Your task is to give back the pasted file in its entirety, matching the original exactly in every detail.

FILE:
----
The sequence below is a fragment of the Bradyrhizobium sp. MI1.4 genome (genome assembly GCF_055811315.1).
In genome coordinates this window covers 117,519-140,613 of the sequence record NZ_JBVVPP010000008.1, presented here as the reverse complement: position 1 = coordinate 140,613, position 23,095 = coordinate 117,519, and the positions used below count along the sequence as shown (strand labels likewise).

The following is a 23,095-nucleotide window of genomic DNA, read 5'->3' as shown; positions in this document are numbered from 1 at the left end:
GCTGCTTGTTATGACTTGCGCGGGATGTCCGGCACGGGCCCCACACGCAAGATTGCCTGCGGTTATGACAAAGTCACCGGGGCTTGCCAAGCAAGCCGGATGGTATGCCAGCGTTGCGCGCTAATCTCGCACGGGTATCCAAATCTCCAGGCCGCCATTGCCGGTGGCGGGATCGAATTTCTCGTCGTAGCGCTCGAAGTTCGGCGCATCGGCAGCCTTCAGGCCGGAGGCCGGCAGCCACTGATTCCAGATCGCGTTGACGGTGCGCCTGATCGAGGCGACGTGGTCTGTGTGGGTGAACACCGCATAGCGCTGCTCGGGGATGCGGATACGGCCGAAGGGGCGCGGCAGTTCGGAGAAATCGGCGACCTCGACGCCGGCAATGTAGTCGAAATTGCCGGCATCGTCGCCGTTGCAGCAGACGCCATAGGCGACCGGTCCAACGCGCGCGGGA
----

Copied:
The sequence below is a fragment of the Bradyrhizobium sp. MI1.4 genome (genome assembly GCF_055811315.1).
In genome coordinates this window covers 117,519-140,613 of the sequence record NZ_JBVVPP010000008.1, presented here as the reverse complement: position 1 = coordinate 140,613, position 23,095 = coordinate 117,519, and the positions used below count along the sequence as shown (strand labels likewise).

The following is a 23,095-nucleotide window of genomic DNA, read 5'->3' as shown; positions in this document are numbered from 1 at the left end:
GCTGCTTGTTATGACTTGCGCGGGATGTCCGGCACGGGCCCCACACGCAAGATTGCCTGCGGTTATGACAAAGTCACCGGGGCTTGCCAAGCAAGCCGGATGGTATGCCAGCGTTGCGCGCTAATCTCGCACGGGTATCCAAATCTCCAGGCCGCCATTGCCGGTGGCGGGATCGAATTTCTCGTCGTAGCGCTCGAAGTTCGGCGCATCGGCAGCCTTCAGGCCGGAGGCCGGCAGCCACTGATTCCAGATCGCGTTGACGGTGCGCCTGATCGAGGCGACGTGGTCTGTGTGGGTGAACACCGCATAGCGCTGCTCGGGGATGCGGATACGGCCGAAGGGGCGCGGCAGTTCGGAGAAATCGGCGACCTCGACGCCGGCAATGTAGTCGAAATTGCCGGCATCGTCGCCGTTGCAGCAGACGCCATAGGCGACCGGTCCAACGCGCGCGGGA